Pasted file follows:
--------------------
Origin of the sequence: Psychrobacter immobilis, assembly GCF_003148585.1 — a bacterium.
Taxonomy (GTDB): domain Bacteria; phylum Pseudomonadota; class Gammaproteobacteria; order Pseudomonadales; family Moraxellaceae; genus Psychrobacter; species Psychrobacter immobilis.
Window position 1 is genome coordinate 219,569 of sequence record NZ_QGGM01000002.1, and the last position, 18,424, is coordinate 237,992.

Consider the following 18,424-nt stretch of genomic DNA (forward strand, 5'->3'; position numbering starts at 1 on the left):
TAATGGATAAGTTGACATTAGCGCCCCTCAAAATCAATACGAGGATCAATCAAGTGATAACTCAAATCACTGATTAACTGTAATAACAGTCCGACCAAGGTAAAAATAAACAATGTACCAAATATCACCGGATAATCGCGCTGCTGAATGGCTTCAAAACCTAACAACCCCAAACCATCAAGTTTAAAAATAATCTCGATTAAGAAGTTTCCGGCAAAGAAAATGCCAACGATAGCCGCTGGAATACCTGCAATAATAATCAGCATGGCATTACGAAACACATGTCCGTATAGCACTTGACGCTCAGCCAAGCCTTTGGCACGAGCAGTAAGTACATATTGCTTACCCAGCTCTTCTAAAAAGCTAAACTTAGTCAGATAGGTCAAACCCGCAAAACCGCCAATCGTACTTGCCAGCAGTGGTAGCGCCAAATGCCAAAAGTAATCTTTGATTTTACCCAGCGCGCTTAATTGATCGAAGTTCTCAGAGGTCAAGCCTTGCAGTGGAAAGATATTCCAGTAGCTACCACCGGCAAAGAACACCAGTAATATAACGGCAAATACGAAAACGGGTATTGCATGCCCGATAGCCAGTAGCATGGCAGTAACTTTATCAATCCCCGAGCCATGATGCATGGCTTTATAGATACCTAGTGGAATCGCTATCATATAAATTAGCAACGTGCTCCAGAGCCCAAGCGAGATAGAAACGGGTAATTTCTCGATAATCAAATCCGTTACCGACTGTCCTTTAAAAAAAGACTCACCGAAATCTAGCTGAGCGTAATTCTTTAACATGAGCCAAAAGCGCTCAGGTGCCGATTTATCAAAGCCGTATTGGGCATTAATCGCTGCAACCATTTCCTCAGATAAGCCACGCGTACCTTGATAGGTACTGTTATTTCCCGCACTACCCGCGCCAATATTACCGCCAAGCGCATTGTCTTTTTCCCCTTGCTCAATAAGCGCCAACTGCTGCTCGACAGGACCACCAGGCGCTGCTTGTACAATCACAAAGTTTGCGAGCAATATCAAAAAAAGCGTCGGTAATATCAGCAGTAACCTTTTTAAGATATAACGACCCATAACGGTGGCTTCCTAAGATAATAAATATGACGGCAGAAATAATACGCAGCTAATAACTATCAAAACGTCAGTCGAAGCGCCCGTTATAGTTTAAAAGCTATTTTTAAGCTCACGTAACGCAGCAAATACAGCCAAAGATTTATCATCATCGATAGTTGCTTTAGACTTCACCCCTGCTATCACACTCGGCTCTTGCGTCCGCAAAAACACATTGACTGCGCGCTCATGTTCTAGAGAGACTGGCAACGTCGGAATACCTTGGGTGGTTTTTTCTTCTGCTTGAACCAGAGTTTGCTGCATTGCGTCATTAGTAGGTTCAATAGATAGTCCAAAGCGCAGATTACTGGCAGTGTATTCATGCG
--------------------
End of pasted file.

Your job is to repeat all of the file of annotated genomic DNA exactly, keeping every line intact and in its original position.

Origin of the sequence: Psychrobacter immobilis, assembly GCF_003148585.1 — a bacterium.
Taxonomy (GTDB): domain Bacteria; phylum Pseudomonadota; class Gammaproteobacteria; order Pseudomonadales; family Moraxellaceae; genus Psychrobacter; species Psychrobacter immobilis.
Window position 1 is genome coordinate 219,569 of sequence record NZ_QGGM01000002.1, and the last position, 18,424, is coordinate 237,992.

Consider the following 18,424-nt stretch of genomic DNA (forward strand, 5'->3'; position numbering starts at 1 on the left):
TAATGGATAAGTTGACATTAGCGCCCCTCAAAATCAATACGAGGATCAATCAAGTGATAACTCAAATCACTGATTAACTGTAATAACAGTCCGACCAAGGTAAAAATAAACAATGTACCAAATATCACCGGATAATCGCGCTGCTGAATGGCTTCAAAACCTAACAACCCCAAACCATCAAGTTTAAAAATAATCTCGATTAAGAAGTTTCCGGCAAAGAAAATGCCAACGATAGCCGCTGGAATACCTGCAATAATAATCAGCATGGCATTACGAAACACATGTCCGTATAGCACTTGACGCTCAGCCAAGCCTTTGGCACGAGCAGTAAGTACATATTGCTTACCCAGCTCTTCTAAAAAGCTAAACTTAGTCAGATAGGTCAAACCCGCAAAACCGCCAATCGTACTTGCCAGCAGTGGTAGCGCCAAATGCCAAAAGTAATCTTTGATTTTACCCAGCGCGCTTAATTGATCGAAGTTCTCAGAGGTCAAGCCTTGCAGTGGAAAGATATTCCAGTAGCTACCACCGGCAAAGAACACCAGTAATATAACGGCAAATACGAAAACGGGTATTGCATGCCCGATAGCCAGTAGCATGGCAGTAACTTTATCAATCCCCGAGCCATGATGCATGGCTTTATAGATACCTAGTGGAATCGCTATCATATAAATTAGCAACGTGCTCCAGAGCCCAAGCGAGATAGAAACGGGTAATTTCTCGATAATCAAATCCGTTACCGACTGTCCTTTAAAAAAAGACTCACCGAAATCTAGCTGAGCGTAATTCTTTAACATGAGCCAAAAGCGCTCAGGTGCCGATTTATCAAAGCCGTATTGGGCATTAATCGCTGCAACCATTTCCTCAGATAAGCCACGCGTACCTTGATAGGTACTGTTATTTCCCGCACTACCCGCGCCAATATTACCGCCAAGCGCATTGTCTTTTTCCCCTTGCTCAATAAGCGCCAACTGCTGCTCGACAGGACCACCAGGCGCTGCTTGTACAATCACAAAGTTTGCGAGCAATATCAAAAAAAGCGTCGGTAATATCAGCAGTAACCTTTTTAAGATATAACGACCCATAACGGTGGCTTCCTAAGATAATAAATATGACGGCAGAAATAATACGCAGCTAATAACTATCAAAACGTCAGTCGAAGCGCCCGTTATAGTTTAAAAGCTATTTTTAAGCTCACGTAACGCAGCAAATACAGCCAAAGATTTATCATCATCGATAGTTGCTTTAGACTTCACCCCTGCTATCACACTCGGCTCTTGCGTCCGCAAAAACACATTGACTGCGCGCTCATGTTCTAGAGAGACTGGCAACGTCGGAATACCTTGGGTGGTTTTTTCTTCTGCTTGAACCAGAGTTTGCTGCATTGCGTCATTAGTAGGTTCAATAGATAGTCCAAAGCGCAGATTACTGGCAGTGTATTCATGCG